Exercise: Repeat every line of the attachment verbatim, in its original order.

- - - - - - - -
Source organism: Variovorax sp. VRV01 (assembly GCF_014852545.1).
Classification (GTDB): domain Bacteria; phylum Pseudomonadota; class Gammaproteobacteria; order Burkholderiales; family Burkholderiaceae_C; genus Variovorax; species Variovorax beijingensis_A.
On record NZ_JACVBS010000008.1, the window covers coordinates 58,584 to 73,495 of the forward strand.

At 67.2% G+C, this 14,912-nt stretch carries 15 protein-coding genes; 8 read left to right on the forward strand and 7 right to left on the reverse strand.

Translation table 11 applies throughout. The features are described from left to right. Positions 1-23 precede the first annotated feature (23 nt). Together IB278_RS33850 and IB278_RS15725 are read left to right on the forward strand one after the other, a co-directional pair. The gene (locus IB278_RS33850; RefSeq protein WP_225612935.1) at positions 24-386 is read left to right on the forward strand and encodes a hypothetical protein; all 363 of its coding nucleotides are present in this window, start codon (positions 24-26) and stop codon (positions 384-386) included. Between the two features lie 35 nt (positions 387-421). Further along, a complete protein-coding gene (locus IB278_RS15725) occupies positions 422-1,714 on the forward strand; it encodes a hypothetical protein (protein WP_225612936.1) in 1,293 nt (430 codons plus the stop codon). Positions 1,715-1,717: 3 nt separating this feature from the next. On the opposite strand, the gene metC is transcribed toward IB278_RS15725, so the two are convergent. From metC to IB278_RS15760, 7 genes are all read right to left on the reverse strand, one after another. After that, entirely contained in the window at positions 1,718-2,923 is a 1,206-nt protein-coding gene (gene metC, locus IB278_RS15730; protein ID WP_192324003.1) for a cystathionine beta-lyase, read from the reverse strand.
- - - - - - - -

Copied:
Source organism: Variovorax sp. VRV01 (assembly GCF_014852545.1).
Classification (GTDB): domain Bacteria; phylum Pseudomonadota; class Gammaproteobacteria; order Burkholderiales; family Burkholderiaceae_C; genus Variovorax; species Variovorax beijingensis_A.
On record NZ_JACVBS010000008.1, the window covers coordinates 58,584 to 73,495 of the forward strand.

At 67.2% G+C, this 14,912-nt stretch carries 15 protein-coding genes; 8 read left to right on the forward strand and 7 right to left on the reverse strand.

Translation table 11 applies throughout. The features are described from left to right. Positions 1-23 precede the first annotated feature (23 nt). Together IB278_RS33850 and IB278_RS15725 are read left to right on the forward strand one after the other, a co-directional pair. The gene (locus IB278_RS33850; RefSeq protein WP_225612935.1) at positions 24-386 is read left to right on the forward strand and encodes a hypothetical protein; all 363 of its coding nucleotides are present in this window, start codon (positions 24-26) and stop codon (positions 384-386) included. Between the two features lie 35 nt (positions 387-421). Further along, a complete protein-coding gene (locus IB278_RS15725) occupies positions 422-1,714 on the forward strand; it encodes a hypothetical protein (protein WP_225612936.1) in 1,293 nt (430 codons plus the stop codon). Positions 1,715-1,717: 3 nt separating this feature from the next. On the opposite strand, the gene metC is transcribed toward IB278_RS15725, so the two are convergent. From metC to IB278_RS15760, 7 genes are all read right to left on the reverse strand, one after another. After that, entirely contained in the window at positions 1,718-2,923 is a 1,206-nt protein-coding gene (gene metC, locus IB278_RS15730; protein ID WP_192324003.1) for a cystathionine beta-lyase, read from the reverse strand.